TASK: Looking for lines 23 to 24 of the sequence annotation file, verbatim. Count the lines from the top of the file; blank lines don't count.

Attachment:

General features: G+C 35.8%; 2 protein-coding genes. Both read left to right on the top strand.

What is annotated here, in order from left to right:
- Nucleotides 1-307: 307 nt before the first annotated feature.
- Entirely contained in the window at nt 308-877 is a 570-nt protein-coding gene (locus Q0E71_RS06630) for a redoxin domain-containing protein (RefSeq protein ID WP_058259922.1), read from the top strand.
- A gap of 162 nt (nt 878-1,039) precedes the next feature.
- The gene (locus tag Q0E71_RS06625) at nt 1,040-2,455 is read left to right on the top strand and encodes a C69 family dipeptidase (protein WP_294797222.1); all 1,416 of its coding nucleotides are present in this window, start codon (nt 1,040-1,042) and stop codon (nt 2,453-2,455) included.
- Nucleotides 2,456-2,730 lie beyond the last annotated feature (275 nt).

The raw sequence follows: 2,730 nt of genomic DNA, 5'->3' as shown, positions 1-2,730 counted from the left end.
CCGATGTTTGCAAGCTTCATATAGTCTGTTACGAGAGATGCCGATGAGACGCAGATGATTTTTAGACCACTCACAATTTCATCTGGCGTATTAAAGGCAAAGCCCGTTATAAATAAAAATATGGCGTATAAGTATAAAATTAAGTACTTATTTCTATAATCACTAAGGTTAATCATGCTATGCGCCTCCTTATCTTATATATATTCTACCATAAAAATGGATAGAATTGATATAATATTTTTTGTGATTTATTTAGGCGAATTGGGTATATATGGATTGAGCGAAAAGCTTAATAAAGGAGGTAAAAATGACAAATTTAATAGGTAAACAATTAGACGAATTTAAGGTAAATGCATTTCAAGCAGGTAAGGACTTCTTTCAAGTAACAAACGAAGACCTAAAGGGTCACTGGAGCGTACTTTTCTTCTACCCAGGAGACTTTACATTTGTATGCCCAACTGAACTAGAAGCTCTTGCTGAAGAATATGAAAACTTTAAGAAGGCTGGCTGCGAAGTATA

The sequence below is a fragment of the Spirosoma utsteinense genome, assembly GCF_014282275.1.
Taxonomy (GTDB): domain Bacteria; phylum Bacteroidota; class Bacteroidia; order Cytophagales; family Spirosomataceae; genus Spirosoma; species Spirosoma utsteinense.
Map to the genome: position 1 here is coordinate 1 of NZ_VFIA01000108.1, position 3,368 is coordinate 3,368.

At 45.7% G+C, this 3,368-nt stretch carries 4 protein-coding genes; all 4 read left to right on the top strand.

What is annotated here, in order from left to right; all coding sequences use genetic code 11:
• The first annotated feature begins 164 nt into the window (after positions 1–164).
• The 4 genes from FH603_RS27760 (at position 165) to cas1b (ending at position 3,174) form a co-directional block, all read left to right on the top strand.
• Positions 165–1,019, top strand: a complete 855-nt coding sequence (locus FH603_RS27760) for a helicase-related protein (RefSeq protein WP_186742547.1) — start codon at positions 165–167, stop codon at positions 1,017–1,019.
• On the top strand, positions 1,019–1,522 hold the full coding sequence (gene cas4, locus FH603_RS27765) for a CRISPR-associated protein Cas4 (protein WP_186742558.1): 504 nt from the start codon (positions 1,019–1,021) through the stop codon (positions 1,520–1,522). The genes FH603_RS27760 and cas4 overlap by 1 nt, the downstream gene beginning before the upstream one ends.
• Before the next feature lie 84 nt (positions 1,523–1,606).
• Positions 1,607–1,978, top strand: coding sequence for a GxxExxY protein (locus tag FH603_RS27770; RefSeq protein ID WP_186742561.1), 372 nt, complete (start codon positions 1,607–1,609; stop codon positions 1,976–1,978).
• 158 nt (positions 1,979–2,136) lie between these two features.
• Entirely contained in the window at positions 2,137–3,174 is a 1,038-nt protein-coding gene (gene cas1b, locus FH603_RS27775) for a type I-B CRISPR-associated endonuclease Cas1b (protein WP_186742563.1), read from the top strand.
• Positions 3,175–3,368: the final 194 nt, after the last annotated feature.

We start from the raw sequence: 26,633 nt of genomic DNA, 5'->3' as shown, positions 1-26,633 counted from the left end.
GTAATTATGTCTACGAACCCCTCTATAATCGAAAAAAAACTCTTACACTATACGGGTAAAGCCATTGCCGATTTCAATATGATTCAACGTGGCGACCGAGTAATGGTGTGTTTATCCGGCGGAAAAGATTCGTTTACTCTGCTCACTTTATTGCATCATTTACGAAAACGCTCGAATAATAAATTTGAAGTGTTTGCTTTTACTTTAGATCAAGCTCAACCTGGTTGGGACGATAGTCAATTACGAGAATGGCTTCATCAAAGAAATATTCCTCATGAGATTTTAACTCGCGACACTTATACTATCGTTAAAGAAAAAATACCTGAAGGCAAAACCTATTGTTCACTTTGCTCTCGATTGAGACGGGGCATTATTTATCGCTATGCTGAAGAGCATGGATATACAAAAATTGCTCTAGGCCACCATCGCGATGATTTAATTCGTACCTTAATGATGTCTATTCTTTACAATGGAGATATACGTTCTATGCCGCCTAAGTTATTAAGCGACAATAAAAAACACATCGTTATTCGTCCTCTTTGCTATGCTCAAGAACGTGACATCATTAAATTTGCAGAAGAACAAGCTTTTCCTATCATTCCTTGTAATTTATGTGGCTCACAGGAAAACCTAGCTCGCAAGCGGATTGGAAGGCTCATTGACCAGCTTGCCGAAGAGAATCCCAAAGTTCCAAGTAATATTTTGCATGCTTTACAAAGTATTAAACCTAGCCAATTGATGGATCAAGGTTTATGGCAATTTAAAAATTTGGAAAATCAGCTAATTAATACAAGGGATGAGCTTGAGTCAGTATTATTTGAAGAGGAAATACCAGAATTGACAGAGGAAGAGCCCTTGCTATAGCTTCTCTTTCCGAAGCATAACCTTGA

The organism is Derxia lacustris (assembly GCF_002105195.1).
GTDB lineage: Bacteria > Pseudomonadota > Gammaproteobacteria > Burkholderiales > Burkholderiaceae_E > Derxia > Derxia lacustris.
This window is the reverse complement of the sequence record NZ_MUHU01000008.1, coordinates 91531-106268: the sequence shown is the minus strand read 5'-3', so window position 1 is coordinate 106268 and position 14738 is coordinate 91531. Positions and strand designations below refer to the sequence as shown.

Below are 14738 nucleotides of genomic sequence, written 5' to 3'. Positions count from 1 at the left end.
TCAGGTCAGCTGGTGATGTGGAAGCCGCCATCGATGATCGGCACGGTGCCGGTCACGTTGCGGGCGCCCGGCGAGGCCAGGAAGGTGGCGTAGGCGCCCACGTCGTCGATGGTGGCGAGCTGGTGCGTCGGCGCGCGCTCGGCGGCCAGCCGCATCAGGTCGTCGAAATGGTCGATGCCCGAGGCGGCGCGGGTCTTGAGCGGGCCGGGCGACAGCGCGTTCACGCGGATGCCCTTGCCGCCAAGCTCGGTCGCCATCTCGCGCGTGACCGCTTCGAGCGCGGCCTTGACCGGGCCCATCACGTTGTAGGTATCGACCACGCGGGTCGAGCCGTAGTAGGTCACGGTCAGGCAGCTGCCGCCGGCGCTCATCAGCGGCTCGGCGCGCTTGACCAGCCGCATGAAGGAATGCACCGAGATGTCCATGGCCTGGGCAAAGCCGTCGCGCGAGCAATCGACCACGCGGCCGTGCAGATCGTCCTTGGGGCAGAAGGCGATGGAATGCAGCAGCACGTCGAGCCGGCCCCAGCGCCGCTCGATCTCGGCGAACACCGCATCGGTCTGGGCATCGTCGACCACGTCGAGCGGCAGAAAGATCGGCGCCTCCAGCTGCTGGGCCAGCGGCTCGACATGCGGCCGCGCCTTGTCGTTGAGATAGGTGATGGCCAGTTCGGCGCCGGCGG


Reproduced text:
• Positions 3,175–3,368: the final 194 nt, after the last annotated feature.

We start from the raw sequence: 26,633 nt of genomic DNA, 5'->3' as shown, positions 1-26,633 counted from the left end.